Research

UK universities launch DfAM Network to advance 3D printing design research

Researchers from multiple UK universities have set up a 3D printing design consortium called the Design for Additive Manufacturing (DfAM) Network.

The Engineering and Physical Sciences Research Council (EPSRC)-funded project aims to bring together a diverse mix of academic researchers and industry professionals in the field of DfAM in a bid to improve collaboration and accelerate future research opportunities. With over 150 members already, including the University of Cambridge and the University of Sheffield, the DfAM Network is open to anyone (in or outside the UK) with an interest in additive manufacturing.

Dr. Patrick Pradel of Loughborough University, the Principal Investigator on the project, states, “The EPSRC Design for AM Network is a wonderful opportunity to step up Design for AM research and development. We hope different interest disciplines and stakeholders will join us to discuss the future direction of Design for AM and how it can benefit further the society and the economy.”

Loughborough University was among the founding universities. Photo via Loughborough University.
Loughborough University was among the founding universities. Photo via Loughborough University.

The importance of DfAM

The concept of DfAM stems from the geometric freedom granted by 3D printing technology. Essentially, it explores the optimal way of designing components to best make use of additive manufacturing’s lack of design constraints, optimizing manufacturability, reliability, and costs. It is therefore crucial to employ DfAM principles to take full advantage of 3D printing’s unique capabilities.

One of the more commonly known DfAM tools is topology optimization, a mathematical method of modifying the geometry of a part based on finite element analysis. The approach simulates loads, boundary conditions, and constraints to improve the performances of parts while shaving off unnecessary material, enabling users to save on lead time and material costs.

Unfortunately, DfAM as a concept hasn’t exactly been central to industrial 3D printing to date, but design research is integral in taking the technology to the next step and unlocking previously impossible applications. The DfAM Network is ultimately intended to facilitate this, providing a more coordinated and unified approach to design research in the UK and ensuring it receives the attention it deserves.

A topologically optimized gyroid heat exchanger design. Photo via HRL Laboratories and Morf3D.

Collaboration across disciplines

The project has created a forum for academic researchers to connect with industry specialists, funding bodies, standards agencies, designers, and manufacturers across a wide variety of manufacturing-related disciplines. It enables members to identify common interests and exchange knowledge in a centralized manner, all with the hopes that DfAM research will branch out and become more adventurous in the long term.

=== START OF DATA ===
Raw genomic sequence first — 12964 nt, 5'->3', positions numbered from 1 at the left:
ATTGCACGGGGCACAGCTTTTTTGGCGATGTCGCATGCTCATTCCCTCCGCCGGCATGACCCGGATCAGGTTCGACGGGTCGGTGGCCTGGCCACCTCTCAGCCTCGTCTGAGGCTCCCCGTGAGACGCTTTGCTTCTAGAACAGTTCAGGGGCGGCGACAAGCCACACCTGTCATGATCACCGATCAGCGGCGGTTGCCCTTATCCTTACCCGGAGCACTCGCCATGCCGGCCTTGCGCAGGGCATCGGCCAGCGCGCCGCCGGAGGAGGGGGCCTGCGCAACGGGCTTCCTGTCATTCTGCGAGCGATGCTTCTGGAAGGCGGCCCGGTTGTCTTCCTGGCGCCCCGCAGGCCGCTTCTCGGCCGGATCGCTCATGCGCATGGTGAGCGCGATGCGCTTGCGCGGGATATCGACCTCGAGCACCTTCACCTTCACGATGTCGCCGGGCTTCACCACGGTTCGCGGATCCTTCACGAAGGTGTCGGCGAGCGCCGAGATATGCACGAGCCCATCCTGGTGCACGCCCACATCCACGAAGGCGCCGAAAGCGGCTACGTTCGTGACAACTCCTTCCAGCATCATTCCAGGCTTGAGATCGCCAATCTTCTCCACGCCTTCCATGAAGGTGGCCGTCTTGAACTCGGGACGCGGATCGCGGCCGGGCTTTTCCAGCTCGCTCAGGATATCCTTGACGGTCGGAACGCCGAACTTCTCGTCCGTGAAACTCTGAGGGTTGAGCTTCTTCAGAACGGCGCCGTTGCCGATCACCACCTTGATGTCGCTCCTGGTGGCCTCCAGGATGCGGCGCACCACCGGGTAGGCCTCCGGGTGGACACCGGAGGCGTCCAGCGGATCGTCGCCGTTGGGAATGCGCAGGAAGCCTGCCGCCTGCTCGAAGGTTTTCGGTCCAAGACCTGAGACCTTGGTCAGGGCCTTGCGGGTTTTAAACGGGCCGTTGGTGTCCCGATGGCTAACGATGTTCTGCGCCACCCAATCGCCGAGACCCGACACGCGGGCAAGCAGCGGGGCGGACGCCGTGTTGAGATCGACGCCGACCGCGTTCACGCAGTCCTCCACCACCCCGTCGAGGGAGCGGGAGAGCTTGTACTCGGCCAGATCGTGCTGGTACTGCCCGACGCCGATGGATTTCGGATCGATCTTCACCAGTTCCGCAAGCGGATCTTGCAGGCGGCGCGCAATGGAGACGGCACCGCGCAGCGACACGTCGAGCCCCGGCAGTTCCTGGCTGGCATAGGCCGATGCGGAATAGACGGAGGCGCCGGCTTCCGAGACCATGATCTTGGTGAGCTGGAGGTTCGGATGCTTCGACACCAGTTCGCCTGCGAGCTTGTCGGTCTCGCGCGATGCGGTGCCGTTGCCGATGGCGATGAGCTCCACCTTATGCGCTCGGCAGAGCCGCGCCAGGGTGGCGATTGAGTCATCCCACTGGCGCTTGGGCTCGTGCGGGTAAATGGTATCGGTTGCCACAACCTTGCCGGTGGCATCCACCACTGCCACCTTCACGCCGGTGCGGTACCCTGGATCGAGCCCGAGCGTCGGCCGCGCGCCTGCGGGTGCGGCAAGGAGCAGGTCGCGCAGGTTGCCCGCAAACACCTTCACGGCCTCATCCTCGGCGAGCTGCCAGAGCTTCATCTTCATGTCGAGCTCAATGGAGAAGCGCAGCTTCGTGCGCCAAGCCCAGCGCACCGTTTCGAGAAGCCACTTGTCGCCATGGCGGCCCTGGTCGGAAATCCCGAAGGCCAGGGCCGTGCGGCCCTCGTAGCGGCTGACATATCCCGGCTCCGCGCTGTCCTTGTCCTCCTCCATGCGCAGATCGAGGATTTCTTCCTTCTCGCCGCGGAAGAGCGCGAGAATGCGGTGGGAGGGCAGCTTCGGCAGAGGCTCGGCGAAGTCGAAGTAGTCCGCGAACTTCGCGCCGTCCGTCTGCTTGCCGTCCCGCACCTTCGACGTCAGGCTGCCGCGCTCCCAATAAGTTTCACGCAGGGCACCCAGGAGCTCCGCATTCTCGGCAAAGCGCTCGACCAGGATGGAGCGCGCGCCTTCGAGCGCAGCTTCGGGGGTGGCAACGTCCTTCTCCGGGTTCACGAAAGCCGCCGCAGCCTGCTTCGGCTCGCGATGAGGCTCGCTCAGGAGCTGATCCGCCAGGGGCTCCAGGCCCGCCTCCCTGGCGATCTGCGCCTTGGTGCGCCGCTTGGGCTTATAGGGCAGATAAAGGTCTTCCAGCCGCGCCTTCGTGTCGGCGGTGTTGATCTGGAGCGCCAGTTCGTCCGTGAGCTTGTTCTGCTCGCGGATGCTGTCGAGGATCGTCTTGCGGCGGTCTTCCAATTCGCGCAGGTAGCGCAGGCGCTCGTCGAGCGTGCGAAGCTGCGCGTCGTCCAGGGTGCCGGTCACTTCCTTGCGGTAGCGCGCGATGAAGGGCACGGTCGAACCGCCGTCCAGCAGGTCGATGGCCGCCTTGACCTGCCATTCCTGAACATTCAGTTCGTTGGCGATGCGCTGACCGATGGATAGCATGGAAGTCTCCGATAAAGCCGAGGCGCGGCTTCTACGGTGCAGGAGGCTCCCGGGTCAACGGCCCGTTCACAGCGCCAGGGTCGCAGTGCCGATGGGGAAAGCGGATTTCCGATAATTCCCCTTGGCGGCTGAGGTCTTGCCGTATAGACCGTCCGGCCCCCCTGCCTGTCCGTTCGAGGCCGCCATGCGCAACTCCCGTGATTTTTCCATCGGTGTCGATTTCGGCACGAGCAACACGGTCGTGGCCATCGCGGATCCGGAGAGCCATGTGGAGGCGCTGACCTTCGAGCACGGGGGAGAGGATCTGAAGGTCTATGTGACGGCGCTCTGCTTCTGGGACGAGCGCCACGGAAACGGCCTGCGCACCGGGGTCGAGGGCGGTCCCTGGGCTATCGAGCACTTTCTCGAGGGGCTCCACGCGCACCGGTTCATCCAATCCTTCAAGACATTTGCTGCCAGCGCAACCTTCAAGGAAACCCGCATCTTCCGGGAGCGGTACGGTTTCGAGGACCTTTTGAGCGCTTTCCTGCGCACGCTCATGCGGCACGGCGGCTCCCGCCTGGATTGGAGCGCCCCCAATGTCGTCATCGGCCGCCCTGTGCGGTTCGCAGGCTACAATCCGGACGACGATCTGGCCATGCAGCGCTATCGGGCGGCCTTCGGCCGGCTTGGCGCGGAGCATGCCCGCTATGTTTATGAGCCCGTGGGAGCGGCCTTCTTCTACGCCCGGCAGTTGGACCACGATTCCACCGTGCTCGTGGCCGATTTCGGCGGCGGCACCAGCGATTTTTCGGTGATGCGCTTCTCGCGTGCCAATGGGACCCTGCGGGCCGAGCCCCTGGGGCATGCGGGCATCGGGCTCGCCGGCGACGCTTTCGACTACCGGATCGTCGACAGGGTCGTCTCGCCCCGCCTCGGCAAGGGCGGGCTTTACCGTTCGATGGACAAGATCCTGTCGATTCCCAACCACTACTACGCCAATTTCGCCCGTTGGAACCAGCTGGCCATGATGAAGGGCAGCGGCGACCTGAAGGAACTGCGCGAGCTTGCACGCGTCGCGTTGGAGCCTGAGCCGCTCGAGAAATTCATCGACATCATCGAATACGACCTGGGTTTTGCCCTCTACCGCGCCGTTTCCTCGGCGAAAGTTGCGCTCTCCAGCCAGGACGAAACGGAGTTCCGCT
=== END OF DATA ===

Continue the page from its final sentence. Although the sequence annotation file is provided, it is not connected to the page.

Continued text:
Beyond just providing a networking and discussion arena, the Network will also organize meetings, workshops, and seminars for its members. By developing a comprehensive plan to scale up DfAM research until it is self-sufficient, the Network will promote the wider importance of the concept and raise its profile.

Prof. Allan Rennie of Lancaster University, a Co-Investigator on the project, concludes, “With the financial support of EPSRC and the willingness that we have witnessed so far from both the academic community and industry, we have a real opportunity to drive forward coordinated efforts in the development of Design for AM tools, methods and applications. There are some exciting times ahead, and I look forward to witnessing what emerges over the lifetime of this Network project.”

While the DfAM research space is relatively niche as far as engineering software goes, there is still some noteworthy activity. Back in September, researchers from ETH Zurich developed a computational DfAM framework capable of automating the design of complex multi-flow nozzles. The framework acts as an alternative to the conventional CAD software used by engineers today, but allows non-specialist users to design complex geometries specifically for additive manufacturing tooling components, such as FDM nozzles.

Elsewhere, in industry, 3D printer OEM Stratasys has previously partnered with topology optimization specialist nTopology to streamline the DfAM process for jigs, fixtures, and other tooling. Specifically, the partners worked together to launch a series of accessible, customizable DfAM programs for their users, starting with the FDM Assembly Fixture Generator.

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Featured image shows Loughborough University Engineering Department. Photo via Loughborough University.

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